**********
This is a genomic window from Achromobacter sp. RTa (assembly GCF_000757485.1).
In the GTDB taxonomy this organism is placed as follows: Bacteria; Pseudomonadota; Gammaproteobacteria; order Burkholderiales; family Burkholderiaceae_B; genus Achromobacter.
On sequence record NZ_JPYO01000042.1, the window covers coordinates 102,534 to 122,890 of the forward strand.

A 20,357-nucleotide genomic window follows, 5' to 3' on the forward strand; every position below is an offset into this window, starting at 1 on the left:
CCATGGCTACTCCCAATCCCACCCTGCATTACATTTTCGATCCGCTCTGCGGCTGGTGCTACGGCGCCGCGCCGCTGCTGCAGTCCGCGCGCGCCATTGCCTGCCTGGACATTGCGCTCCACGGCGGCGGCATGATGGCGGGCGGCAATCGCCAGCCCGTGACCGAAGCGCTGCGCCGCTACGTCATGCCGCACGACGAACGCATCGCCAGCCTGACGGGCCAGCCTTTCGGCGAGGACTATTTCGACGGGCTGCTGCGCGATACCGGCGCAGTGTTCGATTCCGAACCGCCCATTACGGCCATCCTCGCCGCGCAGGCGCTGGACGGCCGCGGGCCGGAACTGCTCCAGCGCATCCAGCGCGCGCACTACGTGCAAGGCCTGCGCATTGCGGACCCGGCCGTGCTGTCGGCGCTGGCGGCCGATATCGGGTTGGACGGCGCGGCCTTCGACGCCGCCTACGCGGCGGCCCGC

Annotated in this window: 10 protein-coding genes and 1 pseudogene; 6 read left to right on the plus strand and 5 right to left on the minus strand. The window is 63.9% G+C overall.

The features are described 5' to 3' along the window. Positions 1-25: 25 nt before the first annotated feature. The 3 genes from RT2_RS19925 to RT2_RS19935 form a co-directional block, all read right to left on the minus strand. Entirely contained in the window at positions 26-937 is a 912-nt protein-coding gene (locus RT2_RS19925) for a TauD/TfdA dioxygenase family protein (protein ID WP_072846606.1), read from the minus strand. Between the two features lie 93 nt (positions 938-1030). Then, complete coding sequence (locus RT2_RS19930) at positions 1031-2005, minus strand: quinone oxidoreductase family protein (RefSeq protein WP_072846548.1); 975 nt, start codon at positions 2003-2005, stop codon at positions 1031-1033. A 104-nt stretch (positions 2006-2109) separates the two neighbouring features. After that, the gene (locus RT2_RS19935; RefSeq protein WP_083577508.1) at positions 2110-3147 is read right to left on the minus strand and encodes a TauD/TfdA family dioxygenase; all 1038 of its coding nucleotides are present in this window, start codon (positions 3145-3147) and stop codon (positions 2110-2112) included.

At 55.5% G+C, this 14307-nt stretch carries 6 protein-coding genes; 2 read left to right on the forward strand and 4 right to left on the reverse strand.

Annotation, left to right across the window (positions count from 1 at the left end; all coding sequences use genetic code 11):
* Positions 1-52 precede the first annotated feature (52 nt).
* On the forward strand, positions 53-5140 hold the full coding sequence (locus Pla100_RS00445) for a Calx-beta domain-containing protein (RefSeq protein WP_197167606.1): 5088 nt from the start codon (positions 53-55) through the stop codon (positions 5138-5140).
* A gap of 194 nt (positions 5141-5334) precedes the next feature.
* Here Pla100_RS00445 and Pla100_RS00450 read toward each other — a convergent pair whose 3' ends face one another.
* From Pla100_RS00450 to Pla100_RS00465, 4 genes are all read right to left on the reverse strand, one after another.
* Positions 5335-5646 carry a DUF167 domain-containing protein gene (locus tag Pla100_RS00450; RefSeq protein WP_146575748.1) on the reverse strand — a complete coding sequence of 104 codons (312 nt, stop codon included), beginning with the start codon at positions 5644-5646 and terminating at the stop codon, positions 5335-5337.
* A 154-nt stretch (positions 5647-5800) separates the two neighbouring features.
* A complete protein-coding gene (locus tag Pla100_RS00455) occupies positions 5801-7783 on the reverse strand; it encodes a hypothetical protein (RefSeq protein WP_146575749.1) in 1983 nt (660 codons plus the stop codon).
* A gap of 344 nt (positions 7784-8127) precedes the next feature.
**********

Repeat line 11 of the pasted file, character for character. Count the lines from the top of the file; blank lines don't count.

* On the forward strand, positions 53-5140 hold the full coding sequence (locus Pla100_RS00445) for a Calx-beta domain-containing protein (RefSeq protein WP_197167606.1): 5088 nt from the start codon (positions 53-55) through the stop codon (positions 5138-5140).